Denver Mayor Michael Hancock vetoed an ordinance Friday that would have banned flavored tobacco sales in the city.
In a letter to City Council, Hancock said the ban wouldn’t be possible to properly enforced because it doesn’t prevent people from traveling to other jurisdictions to purchase the flavored tobacco products and accessories.
Hancock also said the ordinance could disproportionately impact small and minority-owned businesses that rely on the products to make revenue.
“I am committed to continued discussions and partnership with City Council to take additional actions to keep harmful and addictive flavored tobacco products out of the hands of our children,” Hancock’s letter read in part.
“We will review our current regulations and pursue stronger tools such as additional licensing requirements, expanded fine schedules that will act as a meaningful deterrent to bad actors, and increased enforcement of regulations already in place to ensure we are precisely, meaningfully and equitably addressing the problem of youth access to tobacco,” the mayor continued.
The vetoed ordinance is Denver’s latest attempt to stymie youth nicotine use. In 2019, Denver became just the 11th city in the country to raise the minimum age to purchase tobacco to 21. The city also requires tobacco shops to obtain a specific business permit and operate under strict enforcement guidelines.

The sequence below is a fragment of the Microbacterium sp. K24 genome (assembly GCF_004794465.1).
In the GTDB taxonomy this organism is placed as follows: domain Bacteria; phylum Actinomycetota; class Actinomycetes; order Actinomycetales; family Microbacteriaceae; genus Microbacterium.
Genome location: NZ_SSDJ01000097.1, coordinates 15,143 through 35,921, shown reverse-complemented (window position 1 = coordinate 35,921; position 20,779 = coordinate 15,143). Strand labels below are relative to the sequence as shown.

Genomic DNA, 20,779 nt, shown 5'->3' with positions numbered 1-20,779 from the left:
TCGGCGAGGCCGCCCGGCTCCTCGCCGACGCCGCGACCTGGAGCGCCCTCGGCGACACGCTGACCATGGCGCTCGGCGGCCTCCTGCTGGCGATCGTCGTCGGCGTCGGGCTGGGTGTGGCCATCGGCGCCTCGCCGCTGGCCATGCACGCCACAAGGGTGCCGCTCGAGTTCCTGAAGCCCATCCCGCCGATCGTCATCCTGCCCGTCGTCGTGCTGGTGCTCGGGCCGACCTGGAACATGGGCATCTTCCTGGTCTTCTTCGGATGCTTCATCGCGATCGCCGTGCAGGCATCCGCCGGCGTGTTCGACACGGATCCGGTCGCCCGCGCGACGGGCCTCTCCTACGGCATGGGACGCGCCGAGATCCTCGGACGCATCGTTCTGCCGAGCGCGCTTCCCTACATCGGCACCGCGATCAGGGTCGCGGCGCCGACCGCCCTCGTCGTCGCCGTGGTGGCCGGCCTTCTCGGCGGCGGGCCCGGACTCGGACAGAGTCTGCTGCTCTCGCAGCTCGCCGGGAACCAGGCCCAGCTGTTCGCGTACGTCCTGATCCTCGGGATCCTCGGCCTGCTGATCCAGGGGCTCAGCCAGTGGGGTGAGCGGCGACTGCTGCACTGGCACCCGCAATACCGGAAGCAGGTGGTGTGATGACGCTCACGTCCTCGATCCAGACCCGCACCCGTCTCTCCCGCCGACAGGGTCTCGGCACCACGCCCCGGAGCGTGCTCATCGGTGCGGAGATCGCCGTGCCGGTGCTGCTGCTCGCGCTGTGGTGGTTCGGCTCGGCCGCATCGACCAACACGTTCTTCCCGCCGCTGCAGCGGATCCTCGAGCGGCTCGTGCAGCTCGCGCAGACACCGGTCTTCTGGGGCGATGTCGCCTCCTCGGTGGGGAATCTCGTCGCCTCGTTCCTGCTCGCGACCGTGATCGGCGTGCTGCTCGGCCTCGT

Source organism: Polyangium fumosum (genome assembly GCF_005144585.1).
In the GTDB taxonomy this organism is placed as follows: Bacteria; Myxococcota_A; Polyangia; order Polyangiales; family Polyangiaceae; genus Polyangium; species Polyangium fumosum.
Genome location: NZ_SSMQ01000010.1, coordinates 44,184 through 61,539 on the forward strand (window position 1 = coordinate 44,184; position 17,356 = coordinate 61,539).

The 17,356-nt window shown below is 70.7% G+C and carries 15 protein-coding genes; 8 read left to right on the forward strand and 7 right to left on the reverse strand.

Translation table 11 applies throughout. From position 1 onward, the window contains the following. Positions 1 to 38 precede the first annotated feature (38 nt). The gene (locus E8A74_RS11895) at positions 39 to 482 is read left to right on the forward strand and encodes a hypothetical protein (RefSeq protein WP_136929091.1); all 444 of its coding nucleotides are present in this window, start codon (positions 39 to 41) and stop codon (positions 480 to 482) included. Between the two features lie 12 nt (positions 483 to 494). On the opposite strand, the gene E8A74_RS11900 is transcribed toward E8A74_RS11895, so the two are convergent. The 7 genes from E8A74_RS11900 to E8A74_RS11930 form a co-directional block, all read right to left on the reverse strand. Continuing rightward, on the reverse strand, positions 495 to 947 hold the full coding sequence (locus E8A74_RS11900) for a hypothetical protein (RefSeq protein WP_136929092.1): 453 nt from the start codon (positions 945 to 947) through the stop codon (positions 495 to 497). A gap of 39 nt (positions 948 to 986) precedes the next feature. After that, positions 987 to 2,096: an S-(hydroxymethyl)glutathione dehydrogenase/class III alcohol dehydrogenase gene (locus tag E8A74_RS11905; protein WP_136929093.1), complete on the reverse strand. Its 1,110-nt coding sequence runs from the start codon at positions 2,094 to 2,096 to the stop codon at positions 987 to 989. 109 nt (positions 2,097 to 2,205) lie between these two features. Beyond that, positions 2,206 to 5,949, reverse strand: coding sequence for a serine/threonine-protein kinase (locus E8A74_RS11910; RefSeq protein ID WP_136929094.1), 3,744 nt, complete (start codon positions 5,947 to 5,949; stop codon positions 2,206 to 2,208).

The ordinance also revealed a rift inside City Hall as the measure passed City Council by a final vote of 8-3 before heading to Mayor Hancock’s desk. To override the veto, Denver’s charter requires that City Council pass the bill with at least nine votes.
Councilmembers Debbie Ortega and Amanda Sawyer released a statement saying the mayor chose “profit over people.”
“Make no mistake, this is a public health issue,” their joint statement read. “… If the Mayor believes increased enforcement would be effective to address this epidemic, those changes could have taken place at any time. So far, he has chosen not to do anything.”
The Competitive Enterprise Institute (CEI), a libertarian think tank in Washington, D.C., described Denver’s attempted flavored tobacco ban and legislation like it across the country, as “little more than feckless gestures” because of the black markets the bills can create.
Michelle Minton, a senior fellow at CEI, told The Center Square that treating flavored tobacco in this way could push consumers to more dangerous products.
“If Denver really cares about health and justice, the smarter move would be to restrict sale of flavored nicotine to adult-only shops, like they do with the myriad of flavored cannabis products,” Minton said.
This article was originally posted on Denver mayor vetoes ordinance banning flavored tobacco